James Hurley | AMENDS Delegate 2012
James Hurley is a senior at Iona College in New Rochelle, NY. He studies Political Science and History, although his undergraduate thesis explored the role of philosophy in constitutional litigation of gay rights cases. While at Iona, James has worked as a researcher with a NGO at UN Headquarters authoring a policy paper on MDG 7 as a gateway for MDGs 1-6 in Sub-Saharan Africa. He has interned for a advocacy firm in Washington, DC on issues relating to global water security and extractive industries. He spent 2010-2011 as a student of the University of Oxford studying British Literature, Legal Philosophy and Balkan Politics. His interest in the Middle East, and in particular youth dialogue and engagement, stemmed from his involvement with the Soliya Connect Program. James is currently in training to become a facilitator for Soliya and is working on a research project that explores the value of internationalizing the curriculum at small liberal arts colleges.
James is an avid traveler and runner, having completed five marathons so far (the most recent being Jerusalem in March) and is looking forward to meting everyone in Palo Alto and maybe going for some training runs!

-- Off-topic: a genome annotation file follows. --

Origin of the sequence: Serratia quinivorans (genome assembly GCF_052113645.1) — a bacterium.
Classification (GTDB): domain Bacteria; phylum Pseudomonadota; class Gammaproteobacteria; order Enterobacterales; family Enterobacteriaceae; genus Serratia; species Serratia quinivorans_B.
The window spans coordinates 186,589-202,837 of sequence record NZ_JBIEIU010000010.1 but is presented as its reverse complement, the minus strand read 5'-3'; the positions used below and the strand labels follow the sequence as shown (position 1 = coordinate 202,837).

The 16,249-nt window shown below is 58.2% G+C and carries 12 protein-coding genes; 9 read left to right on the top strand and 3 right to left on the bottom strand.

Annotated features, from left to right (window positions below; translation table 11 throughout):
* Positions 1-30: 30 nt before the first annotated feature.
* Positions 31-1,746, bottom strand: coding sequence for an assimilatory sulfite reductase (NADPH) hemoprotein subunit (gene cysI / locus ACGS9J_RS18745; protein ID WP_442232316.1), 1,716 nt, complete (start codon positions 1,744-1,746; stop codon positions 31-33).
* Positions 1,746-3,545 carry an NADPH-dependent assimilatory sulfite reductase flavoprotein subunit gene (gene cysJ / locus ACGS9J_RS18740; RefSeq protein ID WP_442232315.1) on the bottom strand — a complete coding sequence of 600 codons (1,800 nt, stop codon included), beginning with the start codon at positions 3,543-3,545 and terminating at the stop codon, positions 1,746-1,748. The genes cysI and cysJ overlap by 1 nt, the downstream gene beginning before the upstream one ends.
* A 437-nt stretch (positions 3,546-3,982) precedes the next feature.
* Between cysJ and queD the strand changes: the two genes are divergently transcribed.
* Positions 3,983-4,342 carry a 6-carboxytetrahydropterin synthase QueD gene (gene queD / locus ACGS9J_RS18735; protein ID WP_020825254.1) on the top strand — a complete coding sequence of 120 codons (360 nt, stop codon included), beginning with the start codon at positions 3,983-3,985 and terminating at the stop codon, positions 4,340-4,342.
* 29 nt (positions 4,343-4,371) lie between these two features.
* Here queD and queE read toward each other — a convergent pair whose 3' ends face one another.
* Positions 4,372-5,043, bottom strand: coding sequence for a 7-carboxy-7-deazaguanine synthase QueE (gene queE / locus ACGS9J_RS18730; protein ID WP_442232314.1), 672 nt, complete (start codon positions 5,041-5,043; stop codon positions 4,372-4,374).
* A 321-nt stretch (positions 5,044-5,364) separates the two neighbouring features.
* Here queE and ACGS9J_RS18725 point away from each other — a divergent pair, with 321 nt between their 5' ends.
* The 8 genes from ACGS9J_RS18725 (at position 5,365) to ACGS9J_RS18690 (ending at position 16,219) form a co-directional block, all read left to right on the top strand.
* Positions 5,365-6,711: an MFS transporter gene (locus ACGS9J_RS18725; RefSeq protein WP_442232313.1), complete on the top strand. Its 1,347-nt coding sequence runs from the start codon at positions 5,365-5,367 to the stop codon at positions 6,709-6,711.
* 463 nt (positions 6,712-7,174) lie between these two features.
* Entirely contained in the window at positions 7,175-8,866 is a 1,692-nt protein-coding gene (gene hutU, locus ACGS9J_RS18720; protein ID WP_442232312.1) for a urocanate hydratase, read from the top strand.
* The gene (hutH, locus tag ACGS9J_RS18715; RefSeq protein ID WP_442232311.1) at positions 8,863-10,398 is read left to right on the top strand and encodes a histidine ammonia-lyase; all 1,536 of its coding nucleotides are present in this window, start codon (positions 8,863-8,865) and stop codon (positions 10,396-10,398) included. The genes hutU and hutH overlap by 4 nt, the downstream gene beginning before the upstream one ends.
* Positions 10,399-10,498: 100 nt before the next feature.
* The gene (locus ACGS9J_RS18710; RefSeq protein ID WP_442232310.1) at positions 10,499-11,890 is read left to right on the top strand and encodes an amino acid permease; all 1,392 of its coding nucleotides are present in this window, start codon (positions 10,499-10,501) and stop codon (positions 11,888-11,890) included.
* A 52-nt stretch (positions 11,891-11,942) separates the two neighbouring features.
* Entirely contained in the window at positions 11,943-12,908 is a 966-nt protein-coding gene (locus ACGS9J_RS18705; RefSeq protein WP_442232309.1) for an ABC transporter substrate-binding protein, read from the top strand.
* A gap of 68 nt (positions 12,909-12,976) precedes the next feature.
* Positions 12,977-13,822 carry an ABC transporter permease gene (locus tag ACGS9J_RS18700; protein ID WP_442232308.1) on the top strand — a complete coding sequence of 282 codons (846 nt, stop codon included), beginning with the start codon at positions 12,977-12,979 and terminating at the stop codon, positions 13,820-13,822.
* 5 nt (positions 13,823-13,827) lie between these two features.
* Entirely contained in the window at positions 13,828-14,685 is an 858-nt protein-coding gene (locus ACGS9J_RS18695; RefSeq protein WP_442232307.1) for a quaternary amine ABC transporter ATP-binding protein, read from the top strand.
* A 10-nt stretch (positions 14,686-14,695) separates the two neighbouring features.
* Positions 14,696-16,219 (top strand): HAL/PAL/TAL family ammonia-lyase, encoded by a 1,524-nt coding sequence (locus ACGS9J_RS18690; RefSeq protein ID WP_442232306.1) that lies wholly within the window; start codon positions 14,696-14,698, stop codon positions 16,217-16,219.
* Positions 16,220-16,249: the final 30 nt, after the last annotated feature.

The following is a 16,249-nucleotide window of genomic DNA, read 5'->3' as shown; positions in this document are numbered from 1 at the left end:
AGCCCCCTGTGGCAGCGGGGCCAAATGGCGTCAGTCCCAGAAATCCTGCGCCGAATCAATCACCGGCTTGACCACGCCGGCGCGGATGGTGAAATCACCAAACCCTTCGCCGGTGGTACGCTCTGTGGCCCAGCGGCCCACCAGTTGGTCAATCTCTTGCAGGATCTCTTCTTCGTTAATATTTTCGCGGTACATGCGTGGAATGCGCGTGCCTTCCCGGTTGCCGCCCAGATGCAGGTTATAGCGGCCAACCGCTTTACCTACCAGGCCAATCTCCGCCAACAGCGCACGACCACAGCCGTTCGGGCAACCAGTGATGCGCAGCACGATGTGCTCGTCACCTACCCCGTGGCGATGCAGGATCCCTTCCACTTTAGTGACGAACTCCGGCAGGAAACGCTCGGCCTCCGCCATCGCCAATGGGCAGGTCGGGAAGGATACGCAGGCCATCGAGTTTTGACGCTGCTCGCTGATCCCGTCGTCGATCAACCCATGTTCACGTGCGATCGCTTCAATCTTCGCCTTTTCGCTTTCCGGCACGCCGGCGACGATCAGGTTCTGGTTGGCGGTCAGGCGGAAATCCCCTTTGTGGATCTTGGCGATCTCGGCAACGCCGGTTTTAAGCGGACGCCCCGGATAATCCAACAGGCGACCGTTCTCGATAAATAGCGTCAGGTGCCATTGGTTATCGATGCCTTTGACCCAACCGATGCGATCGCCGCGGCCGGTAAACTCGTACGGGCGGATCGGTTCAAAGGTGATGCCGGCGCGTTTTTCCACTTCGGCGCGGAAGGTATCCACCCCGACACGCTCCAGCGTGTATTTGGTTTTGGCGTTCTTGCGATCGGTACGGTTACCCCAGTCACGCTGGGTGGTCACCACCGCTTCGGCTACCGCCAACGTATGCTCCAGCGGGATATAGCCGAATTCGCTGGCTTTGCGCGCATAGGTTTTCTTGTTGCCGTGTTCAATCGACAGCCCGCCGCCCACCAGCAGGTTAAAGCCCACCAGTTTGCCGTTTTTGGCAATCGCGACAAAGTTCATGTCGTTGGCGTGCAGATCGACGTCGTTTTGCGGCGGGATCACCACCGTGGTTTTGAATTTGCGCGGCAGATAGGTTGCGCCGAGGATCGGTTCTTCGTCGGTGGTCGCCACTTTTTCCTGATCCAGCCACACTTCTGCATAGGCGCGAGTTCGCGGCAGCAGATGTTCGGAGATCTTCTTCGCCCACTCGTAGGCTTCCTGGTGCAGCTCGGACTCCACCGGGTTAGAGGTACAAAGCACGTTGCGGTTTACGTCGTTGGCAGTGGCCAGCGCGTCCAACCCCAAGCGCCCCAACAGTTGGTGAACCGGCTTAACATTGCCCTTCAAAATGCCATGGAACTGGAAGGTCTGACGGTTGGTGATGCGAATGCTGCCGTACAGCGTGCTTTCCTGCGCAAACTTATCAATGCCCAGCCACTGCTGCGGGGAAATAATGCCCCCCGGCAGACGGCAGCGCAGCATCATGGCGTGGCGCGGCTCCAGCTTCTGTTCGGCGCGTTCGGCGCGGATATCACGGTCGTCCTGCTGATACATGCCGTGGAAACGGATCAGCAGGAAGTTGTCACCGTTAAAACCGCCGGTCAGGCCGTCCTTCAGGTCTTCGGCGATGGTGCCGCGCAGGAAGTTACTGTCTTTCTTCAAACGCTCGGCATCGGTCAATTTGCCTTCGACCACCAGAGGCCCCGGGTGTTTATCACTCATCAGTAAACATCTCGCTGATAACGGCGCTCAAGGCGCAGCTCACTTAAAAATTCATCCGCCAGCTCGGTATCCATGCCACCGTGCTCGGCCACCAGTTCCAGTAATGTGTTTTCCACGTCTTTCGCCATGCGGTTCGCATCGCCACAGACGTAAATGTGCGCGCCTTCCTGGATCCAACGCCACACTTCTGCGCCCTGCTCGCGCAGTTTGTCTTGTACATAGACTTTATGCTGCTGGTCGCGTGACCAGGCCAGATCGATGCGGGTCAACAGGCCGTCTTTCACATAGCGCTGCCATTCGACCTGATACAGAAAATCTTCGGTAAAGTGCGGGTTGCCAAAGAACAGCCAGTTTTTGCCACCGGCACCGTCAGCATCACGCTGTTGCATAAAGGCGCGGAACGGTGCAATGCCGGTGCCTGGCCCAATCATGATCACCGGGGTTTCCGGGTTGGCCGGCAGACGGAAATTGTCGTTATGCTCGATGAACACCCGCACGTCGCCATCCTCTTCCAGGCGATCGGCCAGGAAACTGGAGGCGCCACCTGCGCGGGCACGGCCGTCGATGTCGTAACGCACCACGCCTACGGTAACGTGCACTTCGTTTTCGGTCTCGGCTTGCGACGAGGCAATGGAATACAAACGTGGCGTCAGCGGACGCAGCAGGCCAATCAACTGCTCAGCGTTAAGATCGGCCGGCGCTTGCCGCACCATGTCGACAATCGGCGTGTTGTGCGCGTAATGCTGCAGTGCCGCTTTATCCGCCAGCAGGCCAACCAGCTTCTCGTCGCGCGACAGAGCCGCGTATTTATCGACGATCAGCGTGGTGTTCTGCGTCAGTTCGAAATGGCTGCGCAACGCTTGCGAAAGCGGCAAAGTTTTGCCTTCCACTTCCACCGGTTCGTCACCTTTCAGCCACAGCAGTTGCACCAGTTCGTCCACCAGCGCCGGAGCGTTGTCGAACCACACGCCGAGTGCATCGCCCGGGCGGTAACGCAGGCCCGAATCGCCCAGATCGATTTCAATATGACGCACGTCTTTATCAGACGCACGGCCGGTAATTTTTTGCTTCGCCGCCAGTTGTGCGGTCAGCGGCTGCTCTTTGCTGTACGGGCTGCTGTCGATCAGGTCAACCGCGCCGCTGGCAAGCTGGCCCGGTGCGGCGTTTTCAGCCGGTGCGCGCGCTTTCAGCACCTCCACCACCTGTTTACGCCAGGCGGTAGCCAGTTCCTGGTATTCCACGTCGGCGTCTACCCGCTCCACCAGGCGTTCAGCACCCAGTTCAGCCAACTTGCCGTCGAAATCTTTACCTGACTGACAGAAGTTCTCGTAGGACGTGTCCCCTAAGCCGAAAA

Drawing on the faith based mission of Iona College and the larger resources of New York City, my initiative seeks to connect the the religious, secular, and academic communities in the region. I propose a series of panel discussions, and indeed conversations, on College campuses. This series of discussions, lectures, round tables, and “brown-bag” lunches will focus around issues relating to youth issues on both sides of the “culture divide,” for example dating in the US and in the Middle East. I hope to develop the program at small schools in the NY region (or wherever I may be living next year) that would not otherwise have the resources or support staff to engage in such a project. In particular I would also encourage use of new technology, similar to Skype or Soliya Connect, to engage with academic colleagues (and students) in real time from the Middle East. The first year or two of the program would be spent developing and tweaking the program to fit a more uniform model that can then be used at other universities, community centers, and religious institutions with limited oversight.